A fresh wave of loneliness washed over me with the heat; it was the same wave I’d felt when we’d dropped Em off at college last week, and again yesterday when I’d watched Jen board a plane bound for Milan. My two favorite people, gone.
Not forever, I reminded myself. I refused to pitch a pity party in the Target lot. It’s just a few months, four at the most. Jen’s study abroad program ended in December. By Christmas, life would be good, and our senior spring would rock. Until then, I had volleyball. Practices would keep me busy, and games would keep me focused. And I’d visit Em in Athens every chance I could.
Feeling slightly better, I locked Dad’s car and faced the open lot. Asphalt as black as coal stretched before me, broken only by lonely white lines. Park in the far corner, Dad had said, tossing me his keys with a wink. Catching the keys, I’d smiled. I love you too, Dad.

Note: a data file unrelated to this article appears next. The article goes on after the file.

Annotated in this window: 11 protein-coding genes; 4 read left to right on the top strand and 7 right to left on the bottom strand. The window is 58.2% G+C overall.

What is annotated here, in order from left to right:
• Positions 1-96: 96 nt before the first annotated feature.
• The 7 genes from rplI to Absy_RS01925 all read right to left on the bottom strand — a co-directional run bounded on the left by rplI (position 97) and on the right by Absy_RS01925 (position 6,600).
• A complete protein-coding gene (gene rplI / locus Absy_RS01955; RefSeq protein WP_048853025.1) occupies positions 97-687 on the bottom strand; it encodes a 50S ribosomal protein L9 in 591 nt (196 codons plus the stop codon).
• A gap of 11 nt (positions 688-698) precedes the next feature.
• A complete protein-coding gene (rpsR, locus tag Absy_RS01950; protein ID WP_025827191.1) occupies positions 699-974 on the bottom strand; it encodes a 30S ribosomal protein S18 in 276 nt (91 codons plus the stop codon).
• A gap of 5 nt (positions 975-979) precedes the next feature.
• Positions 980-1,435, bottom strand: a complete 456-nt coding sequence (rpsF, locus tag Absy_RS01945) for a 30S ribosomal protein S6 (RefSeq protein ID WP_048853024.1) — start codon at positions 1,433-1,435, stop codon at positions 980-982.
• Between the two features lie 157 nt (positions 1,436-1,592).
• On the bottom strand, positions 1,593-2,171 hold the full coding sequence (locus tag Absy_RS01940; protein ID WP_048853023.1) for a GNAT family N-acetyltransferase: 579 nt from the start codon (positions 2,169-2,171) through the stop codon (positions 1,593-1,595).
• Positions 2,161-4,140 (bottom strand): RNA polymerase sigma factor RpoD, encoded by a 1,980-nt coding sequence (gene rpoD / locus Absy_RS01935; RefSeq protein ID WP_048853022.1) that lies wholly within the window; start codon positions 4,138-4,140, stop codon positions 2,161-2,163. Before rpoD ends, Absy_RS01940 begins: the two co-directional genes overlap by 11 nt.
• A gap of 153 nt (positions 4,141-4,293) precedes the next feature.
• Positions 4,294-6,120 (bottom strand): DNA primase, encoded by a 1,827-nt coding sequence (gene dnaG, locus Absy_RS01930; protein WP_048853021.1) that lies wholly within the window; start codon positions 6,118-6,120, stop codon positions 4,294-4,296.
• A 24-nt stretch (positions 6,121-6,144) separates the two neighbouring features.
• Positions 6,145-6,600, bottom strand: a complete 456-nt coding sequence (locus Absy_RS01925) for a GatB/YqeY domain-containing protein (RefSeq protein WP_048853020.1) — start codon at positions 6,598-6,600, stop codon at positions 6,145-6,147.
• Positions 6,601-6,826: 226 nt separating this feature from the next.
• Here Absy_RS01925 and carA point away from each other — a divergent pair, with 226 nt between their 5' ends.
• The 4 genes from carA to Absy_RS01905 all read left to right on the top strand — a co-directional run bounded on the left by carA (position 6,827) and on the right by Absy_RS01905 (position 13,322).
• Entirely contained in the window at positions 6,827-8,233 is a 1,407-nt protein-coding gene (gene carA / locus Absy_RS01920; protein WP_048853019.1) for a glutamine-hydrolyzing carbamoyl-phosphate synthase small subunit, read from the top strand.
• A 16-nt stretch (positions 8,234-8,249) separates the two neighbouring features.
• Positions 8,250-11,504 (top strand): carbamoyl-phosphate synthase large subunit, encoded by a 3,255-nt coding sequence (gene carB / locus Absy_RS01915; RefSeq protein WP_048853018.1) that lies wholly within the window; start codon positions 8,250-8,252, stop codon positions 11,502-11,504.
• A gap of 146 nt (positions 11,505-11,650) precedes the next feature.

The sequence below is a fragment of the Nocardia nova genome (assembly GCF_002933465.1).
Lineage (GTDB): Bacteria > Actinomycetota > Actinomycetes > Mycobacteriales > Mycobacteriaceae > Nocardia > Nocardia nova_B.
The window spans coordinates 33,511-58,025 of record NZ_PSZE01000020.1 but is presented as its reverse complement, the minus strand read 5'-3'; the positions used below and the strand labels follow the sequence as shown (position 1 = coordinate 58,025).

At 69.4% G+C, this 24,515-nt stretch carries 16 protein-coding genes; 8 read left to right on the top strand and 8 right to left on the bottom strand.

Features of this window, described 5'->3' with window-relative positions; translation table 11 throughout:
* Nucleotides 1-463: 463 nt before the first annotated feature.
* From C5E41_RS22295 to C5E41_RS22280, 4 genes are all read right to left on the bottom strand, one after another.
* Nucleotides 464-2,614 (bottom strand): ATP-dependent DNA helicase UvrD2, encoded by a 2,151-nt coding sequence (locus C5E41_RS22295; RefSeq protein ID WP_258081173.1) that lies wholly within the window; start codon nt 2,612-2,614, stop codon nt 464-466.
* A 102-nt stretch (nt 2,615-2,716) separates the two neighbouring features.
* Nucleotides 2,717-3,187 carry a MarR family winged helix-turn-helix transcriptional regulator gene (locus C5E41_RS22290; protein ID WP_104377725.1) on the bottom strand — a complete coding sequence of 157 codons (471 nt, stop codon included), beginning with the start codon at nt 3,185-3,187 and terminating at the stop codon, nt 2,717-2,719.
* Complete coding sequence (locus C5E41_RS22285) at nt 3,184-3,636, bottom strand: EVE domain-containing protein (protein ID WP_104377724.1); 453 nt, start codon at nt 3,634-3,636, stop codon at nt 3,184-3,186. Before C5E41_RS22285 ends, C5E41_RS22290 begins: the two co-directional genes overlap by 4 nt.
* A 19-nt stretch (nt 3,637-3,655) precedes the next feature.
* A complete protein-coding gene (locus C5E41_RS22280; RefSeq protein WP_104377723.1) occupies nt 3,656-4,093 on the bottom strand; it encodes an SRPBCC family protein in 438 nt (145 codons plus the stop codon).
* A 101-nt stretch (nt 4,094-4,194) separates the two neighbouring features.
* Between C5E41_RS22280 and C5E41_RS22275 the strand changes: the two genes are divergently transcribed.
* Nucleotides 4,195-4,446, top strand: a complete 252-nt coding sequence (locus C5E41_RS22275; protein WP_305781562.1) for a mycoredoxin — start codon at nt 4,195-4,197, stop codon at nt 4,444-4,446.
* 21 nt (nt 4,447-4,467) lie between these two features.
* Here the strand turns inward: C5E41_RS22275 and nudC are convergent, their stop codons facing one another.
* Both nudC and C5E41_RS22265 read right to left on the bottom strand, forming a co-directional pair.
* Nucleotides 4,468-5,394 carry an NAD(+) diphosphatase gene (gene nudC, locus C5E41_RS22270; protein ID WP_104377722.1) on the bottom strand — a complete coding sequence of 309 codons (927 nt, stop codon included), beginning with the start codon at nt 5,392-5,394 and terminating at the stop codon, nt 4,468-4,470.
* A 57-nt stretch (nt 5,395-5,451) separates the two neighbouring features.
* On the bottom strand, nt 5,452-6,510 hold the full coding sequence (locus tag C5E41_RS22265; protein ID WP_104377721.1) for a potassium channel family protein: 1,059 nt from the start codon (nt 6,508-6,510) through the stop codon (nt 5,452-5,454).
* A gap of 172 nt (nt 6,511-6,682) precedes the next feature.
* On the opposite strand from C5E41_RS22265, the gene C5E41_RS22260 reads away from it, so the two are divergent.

Of course I’d parked in the far corner. No other car was anywhere close.
Now that I was walking, far wasn’t the word. It was like I’d parked in dadgum Egypt, and I’d swear it was just as hot. Not that I’d ever been to Egypt, but I couldn’t imagine it was any hotter than Georgia in August. The Target bull’s-eye flashed like fire in the distance. Near the lot’s center, the asphalt shimmered in the heat. I watched the ground blur, absently thinking of a desert oasis. It was the kind of shimmer that moves with you… moves away, always out of reach.
Not this one. This shimmer stretched into the air, rippling like a wall of wavy glass. Then it rolled.
In the time it took to blink, the air in front of me melted. It undulated, like a wave of liquid crystal, and before I could breathe, the wave engulfed me in a silent rush.
Hot air gripped me like a vise, then burst into flames. Every speck of skin screamed; every nerve ending exploded.
I’m being flash-fried in the Target lot! The thought ripped through my brain as the invisible flames drove deeper. I tried to scream, but choked on the heat; it was in my mouth, in my lungs, in me, like a living darkness I couldn’t shake. Blistering tar coursed through my veins, then filled my chest, stealing my air and slicking behind my eyes.